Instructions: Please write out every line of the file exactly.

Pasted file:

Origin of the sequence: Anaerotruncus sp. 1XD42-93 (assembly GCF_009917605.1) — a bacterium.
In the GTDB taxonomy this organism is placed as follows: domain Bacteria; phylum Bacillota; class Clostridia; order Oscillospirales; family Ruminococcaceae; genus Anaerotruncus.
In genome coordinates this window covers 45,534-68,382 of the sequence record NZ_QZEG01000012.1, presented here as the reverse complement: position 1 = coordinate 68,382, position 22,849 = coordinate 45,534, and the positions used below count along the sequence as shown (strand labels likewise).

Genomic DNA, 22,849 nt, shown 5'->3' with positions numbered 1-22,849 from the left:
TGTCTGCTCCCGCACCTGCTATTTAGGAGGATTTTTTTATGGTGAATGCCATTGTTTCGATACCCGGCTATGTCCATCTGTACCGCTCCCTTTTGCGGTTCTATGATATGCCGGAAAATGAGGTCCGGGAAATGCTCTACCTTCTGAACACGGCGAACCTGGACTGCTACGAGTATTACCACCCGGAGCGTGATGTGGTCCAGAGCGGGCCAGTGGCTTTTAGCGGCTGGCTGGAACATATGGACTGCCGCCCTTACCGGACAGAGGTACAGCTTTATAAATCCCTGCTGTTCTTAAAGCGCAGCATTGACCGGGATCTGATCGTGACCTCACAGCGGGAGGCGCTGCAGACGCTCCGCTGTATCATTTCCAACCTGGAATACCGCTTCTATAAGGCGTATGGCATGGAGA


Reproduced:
Origin of the sequence: Anaerotruncus sp. 1XD42-93 (assembly GCF_009917605.1) — a bacterium.
In the GTDB taxonomy this organism is placed as follows: domain Bacteria; phylum Bacillota; class Clostridia; order Oscillospirales; family Ruminococcaceae; genus Anaerotruncus.
In genome coordinates this window covers 45,534-68,382 of the sequence record NZ_QZEG01000012.1, presented here as the reverse complement: position 1 = coordinate 68,382, position 22,849 = coordinate 45,534, and the positions used below count along the sequence as shown (strand labels likewise).

Genomic DNA, 22,849 nt, shown 5'->3' with positions numbered 1-22,849 from the left:
TGTCTGCTCCCGCACCTGCTATTTAGGAGGATTTTTTTATGGTGAATGCCATTGTTTCGATACCCGGCTATGTCCATCTGTACCGCTCCCTTTTGCGGTTCTATGATATGCCGGAAAATGAGGTCCGGGAAATGCTCTACCTTCTGAACACGGCGAACCTGGACTGCTACGAGTATTACCACCCGGAGCGTGATGTGGTCCAGAGCGGGCCAGTGGCTTTTAGCGGCTGGCTGGAACATATGGACTGCCGCCCTTACCGGACAGAGGTACAGCTTTATAAATCCCTGCTGTTCTTAAAGCGCAGCATTGACCGGGATCTGATCGTGACCTCACAGCGGGAGGCGCTGCAGACGCTCCGCTGTATCATTTCCAACCTGGAATACCGCTTCTATAAGGCGTATGGCATGGAGA